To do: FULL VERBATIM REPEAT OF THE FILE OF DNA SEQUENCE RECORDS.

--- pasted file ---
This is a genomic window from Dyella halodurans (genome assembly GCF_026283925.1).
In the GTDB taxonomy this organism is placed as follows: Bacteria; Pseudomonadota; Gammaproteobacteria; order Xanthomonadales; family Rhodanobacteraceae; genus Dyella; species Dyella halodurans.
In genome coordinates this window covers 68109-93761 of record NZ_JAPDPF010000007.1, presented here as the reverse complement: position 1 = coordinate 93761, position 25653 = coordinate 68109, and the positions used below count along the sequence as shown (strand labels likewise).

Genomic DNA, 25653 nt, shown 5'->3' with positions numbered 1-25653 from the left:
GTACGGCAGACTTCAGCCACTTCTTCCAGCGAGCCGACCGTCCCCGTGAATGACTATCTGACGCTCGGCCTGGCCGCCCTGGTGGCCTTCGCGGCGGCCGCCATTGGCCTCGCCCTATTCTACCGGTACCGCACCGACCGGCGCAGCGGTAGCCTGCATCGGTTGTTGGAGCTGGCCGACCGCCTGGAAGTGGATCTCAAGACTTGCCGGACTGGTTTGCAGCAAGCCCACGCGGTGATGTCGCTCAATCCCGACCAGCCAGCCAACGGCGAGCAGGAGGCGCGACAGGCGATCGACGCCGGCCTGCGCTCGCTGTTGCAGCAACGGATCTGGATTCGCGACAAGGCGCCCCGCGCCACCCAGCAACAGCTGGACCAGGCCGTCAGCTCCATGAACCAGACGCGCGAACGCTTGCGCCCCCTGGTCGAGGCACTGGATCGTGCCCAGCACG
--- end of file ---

This is a genomic window from Dyella halodurans (genome assembly GCF_026283925.1).
In the GTDB taxonomy this organism is placed as follows: Bacteria; Pseudomonadota; Gammaproteobacteria; order Xanthomonadales; family Rhodanobacteraceae; genus Dyella; species Dyella halodurans.
In genome coordinates this window covers 68109-93761 of record NZ_JAPDPF010000007.1, presented here as the reverse complement: position 1 = coordinate 93761, position 25653 = coordinate 68109, and the positions used below count along the sequence as shown (strand labels likewise).

Genomic DNA, 25653 nt, shown 5'->3' with positions numbered 1-25653 from the left:
GTACGGCAGACTTCAGCCACTTCTTCCAGCGAGCCGACCGTCCCCGTGAATGACTATCTGACGCTCGGCCTGGCCGCCCTGGTGGCCTTCGCGGCGGCCGCCATTGGCCTCGCCCTATTCTACCGGTACCGCACCGACCGGCGCAGCGGTAGCCTGCATCGGTTGTTGGAGCTGGCCGACCGCCTGGAAGTGGATCTCAAGACTTGCCGGACTGGTTTGCAGCAAGCCCACGCGGTGATGTCGCTCAATCCCGACCAGCCAGCCAACGGCGAGCAGGAGGCGCGACAGGCGATCGACGCCGGCCTGCGCTCGCTGTTGCAGCAACGGATCTGGATTCGCGACAAGGCGCCCCGCGCCACCCAGCAACAGCTGGACCAGGCCGTCAGCTCCATGAACCAGACGCGCGAACGCTTGCGCCCCCTGGTCGAGGCACTGGATCGTGCCCAGCACG